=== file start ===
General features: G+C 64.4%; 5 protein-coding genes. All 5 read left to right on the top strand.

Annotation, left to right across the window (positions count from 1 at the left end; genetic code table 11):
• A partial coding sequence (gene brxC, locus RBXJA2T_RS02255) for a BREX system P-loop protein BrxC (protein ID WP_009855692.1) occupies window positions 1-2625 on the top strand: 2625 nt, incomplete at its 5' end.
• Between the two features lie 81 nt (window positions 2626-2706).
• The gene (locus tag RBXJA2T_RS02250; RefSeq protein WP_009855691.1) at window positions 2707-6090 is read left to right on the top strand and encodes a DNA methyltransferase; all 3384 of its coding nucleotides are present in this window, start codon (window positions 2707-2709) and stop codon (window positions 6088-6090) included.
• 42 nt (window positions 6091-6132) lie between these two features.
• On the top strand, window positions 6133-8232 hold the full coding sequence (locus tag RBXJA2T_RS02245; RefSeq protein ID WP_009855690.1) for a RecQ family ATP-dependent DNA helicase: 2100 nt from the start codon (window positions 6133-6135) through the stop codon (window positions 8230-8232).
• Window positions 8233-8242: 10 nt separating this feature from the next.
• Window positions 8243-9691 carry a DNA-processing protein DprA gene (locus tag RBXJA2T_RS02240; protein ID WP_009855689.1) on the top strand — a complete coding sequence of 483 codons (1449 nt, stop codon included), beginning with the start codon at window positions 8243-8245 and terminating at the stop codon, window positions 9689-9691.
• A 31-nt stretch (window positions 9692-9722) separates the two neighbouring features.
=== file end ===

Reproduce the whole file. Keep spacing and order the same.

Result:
General features: G+C 64.4%; 5 protein-coding genes. All 5 read left to right on the top strand.

Annotation, left to right across the window (positions count from 1 at the left end; genetic code table 11):
• A partial coding sequence (gene brxC, locus RBXJA2T_RS02255) for a BREX system P-loop protein BrxC (protein ID WP_009855692.1) occupies window positions 1-2625 on the top strand: 2625 nt, incomplete at its 5' end.
• Between the two features lie 81 nt (window positions 2626-2706).
• The gene (locus tag RBXJA2T_RS02250; RefSeq protein WP_009855691.1) at window positions 2707-6090 is read left to right on the top strand and encodes a DNA methyltransferase; all 3384 of its coding nucleotides are present in this window, start codon (window positions 2707-2709) and stop codon (window positions 6088-6090) included.
• 42 nt (window positions 6091-6132) lie between these two features.
• On the top strand, window positions 6133-8232 hold the full coding sequence (locus tag RBXJA2T_RS02245; RefSeq protein ID WP_009855690.1) for a RecQ family ATP-dependent DNA helicase: 2100 nt from the start codon (window positions 6133-6135) through the stop codon (window positions 8230-8232).
• Window positions 8233-8242: 10 nt separating this feature from the next.
• Window positions 8243-9691 carry a DNA-processing protein DprA gene (locus tag RBXJA2T_RS02240; protein ID WP_009855689.1) on the top strand — a complete coding sequence of 483 codons (1449 nt, stop codon included), beginning with the start codon at window positions 8243-8245 and terminating at the stop codon, window positions 9689-9691.
• A 31-nt stretch (window positions 9692-9722) separates the two neighbouring features.